It’s so hot, you could almost fry an egg on the sidewalk. From magenta to tangerine, National Weather Service maps are lit up with colors straight out of a box of Crayola crayons. While it’s a pleasant sight for those of us sitting in the air conditioning, these brilliant hues stand for the Excessive Heat Warnings and Heat Advisories that are issued for most of Pennsylvania. Temperatures range from the mid-90s to near 100-degrees. Heat indexes are climbing even higher.
Curious (well-hydrated and wearing light colored clothing), Radio PA’s Brad Christman and Matt Paul headed outside in an attempt to “literally” fry an egg on the sidewalk. Around 3:30pm on Thursday, with the air temperature in Harrisburg near 99-degrees… the project was unsuccessful (note the picture above).
On a serious note, an Excessive Heat Warning means that a prolonged period of dangerously hot temperatures will occur. According to the National Weather Service, the combination of hot temperatures and high humidity combine to create a dangerous situation.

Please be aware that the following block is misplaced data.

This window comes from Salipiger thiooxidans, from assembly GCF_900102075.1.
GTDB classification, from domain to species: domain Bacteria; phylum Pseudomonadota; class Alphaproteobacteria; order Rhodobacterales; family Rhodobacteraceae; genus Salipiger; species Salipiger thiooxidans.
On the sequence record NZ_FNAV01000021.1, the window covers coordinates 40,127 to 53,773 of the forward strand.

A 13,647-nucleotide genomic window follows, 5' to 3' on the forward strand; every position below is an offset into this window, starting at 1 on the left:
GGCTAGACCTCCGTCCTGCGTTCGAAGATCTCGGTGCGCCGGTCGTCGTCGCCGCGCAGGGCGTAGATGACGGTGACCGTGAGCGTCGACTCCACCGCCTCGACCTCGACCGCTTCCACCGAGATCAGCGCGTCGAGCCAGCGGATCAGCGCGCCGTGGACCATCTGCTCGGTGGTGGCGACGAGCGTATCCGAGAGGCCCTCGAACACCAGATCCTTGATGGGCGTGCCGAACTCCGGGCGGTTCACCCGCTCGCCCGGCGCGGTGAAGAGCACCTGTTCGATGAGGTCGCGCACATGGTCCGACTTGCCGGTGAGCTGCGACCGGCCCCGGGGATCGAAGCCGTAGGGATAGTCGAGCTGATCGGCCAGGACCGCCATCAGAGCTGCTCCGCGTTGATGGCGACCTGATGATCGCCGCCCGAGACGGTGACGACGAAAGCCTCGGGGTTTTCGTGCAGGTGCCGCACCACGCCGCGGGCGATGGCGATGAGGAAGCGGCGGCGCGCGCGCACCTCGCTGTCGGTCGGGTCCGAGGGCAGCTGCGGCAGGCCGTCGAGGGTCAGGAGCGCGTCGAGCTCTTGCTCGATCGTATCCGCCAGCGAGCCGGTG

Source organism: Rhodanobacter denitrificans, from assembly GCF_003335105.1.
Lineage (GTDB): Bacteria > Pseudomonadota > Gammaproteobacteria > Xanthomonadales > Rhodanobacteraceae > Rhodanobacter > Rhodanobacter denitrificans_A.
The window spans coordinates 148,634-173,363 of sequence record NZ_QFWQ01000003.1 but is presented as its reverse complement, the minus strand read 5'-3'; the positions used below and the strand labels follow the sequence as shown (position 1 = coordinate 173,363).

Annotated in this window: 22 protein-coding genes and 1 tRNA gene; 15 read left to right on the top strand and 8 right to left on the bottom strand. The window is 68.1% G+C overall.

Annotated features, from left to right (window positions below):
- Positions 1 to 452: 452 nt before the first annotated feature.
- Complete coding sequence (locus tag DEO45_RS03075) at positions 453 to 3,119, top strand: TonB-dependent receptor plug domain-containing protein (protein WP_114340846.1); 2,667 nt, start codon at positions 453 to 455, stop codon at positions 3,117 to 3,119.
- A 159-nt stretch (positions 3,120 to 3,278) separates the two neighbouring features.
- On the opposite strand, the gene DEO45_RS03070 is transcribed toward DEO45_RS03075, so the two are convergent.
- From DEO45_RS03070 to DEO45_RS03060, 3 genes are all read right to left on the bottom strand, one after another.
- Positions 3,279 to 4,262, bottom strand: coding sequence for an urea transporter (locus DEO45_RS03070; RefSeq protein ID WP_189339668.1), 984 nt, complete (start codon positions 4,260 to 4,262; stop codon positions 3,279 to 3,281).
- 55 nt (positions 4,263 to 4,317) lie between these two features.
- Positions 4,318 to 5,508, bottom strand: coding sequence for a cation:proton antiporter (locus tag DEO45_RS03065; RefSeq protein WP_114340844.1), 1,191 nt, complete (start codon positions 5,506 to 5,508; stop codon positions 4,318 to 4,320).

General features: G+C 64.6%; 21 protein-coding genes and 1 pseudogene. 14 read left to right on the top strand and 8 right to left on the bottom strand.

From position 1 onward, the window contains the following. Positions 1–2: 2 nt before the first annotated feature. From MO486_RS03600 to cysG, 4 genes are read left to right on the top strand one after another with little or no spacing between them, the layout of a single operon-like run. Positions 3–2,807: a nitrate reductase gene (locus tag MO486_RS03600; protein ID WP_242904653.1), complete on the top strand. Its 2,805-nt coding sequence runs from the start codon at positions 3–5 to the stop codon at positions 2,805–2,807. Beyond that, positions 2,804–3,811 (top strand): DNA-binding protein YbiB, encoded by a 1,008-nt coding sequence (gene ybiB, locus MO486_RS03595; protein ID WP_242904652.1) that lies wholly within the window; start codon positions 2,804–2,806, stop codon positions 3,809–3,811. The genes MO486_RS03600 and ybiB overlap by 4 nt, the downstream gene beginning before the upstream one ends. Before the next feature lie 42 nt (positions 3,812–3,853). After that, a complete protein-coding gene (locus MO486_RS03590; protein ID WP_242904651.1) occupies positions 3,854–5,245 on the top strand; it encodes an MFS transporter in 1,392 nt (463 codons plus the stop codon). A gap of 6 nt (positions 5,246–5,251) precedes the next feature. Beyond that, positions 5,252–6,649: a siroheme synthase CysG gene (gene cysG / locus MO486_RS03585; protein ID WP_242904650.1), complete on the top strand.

These conditions make everybody vulnerable to heat-related illnesses, like heat stroke. “When this happens, body temperatures can rise to excessive levels, 107, 108, 109-degrees. When that happens it essentially causes a breakdown of critical functions of the body,” says Dr. John Skiendzielewski, director of emergency medicine at Geisinger Medical Center.
Dr. Skiendzielewski cautions that senior citizens are especially susceptible. “Because of problems with their circulation… and prior strokes, they just can’t handle that as well as younger individuals can.” He urges everyone to check on elderly loved ones or neighbors in these conditions. “The elderly, unfortunately during these economic times, also try to conserve money. So, they won’t turn on their air conditioners even if they have it,” Dr. Skiendzielewski cautions. If seniors are having problems, take them some place cooler.